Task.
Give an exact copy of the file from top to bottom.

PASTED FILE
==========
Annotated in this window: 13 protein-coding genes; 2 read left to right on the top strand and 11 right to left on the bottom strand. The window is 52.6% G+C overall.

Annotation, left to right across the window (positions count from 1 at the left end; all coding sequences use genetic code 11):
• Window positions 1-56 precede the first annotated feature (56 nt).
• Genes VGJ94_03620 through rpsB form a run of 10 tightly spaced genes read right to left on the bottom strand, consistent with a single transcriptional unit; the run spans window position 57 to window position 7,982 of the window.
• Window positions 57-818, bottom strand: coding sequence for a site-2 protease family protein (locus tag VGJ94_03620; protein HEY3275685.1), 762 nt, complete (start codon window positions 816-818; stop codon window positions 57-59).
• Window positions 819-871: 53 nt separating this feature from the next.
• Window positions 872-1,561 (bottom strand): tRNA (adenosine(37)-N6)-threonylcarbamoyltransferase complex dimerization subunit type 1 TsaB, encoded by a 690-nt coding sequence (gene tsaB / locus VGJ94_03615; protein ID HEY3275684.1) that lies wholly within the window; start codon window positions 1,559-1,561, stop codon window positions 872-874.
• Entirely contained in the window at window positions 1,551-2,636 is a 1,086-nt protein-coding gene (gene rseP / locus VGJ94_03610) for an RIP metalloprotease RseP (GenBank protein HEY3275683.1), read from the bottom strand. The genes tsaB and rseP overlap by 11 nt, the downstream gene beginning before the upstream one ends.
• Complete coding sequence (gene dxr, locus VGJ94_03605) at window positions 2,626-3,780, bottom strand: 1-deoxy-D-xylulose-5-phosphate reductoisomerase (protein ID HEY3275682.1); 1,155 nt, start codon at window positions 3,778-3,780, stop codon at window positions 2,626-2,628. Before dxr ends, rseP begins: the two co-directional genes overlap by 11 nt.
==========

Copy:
Annotated in this window: 13 protein-coding genes; 2 read left to right on the top strand and 11 right to left on the bottom strand. The window is 52.6% G+C overall.

Annotation, left to right across the window (positions count from 1 at the left end; all coding sequences use genetic code 11):
• Window positions 1-56 precede the first annotated feature (56 nt).
• Genes VGJ94_03620 through rpsB form a run of 10 tightly spaced genes read right to left on the bottom strand, consistent with a single transcriptional unit; the run spans window position 57 to window position 7,982 of the window.
• Window positions 57-818, bottom strand: coding sequence for a site-2 protease family protein (locus tag VGJ94_03620; protein HEY3275685.1), 762 nt, complete (start codon window positions 816-818; stop codon window positions 57-59).
• Window positions 819-871: 53 nt separating this feature from the next.
• Window positions 872-1,561 (bottom strand): tRNA (adenosine(37)-N6)-threonylcarbamoyltransferase complex dimerization subunit type 1 TsaB, encoded by a 690-nt coding sequence (gene tsaB / locus VGJ94_03615; protein ID HEY3275684.1) that lies wholly within the window; start codon window positions 1,559-1,561, stop codon window positions 872-874.
• Entirely contained in the window at window positions 1,551-2,636 is a 1,086-nt protein-coding gene (gene rseP / locus VGJ94_03610) for an RIP metalloprotease RseP (GenBank protein HEY3275683.1), read from the bottom strand. The genes tsaB and rseP overlap by 11 nt, the downstream gene beginning before the upstream one ends.
• Complete coding sequence (gene dxr, locus VGJ94_03605) at window positions 2,626-3,780, bottom strand: 1-deoxy-D-xylulose-5-phosphate reductoisomerase (protein ID HEY3275682.1); 1,155 nt, start codon at window positions 3,778-3,780, stop codon at window positions 2,626-2,628. Before dxr ends, rseP begins: the two co-directional genes overlap by 11 nt.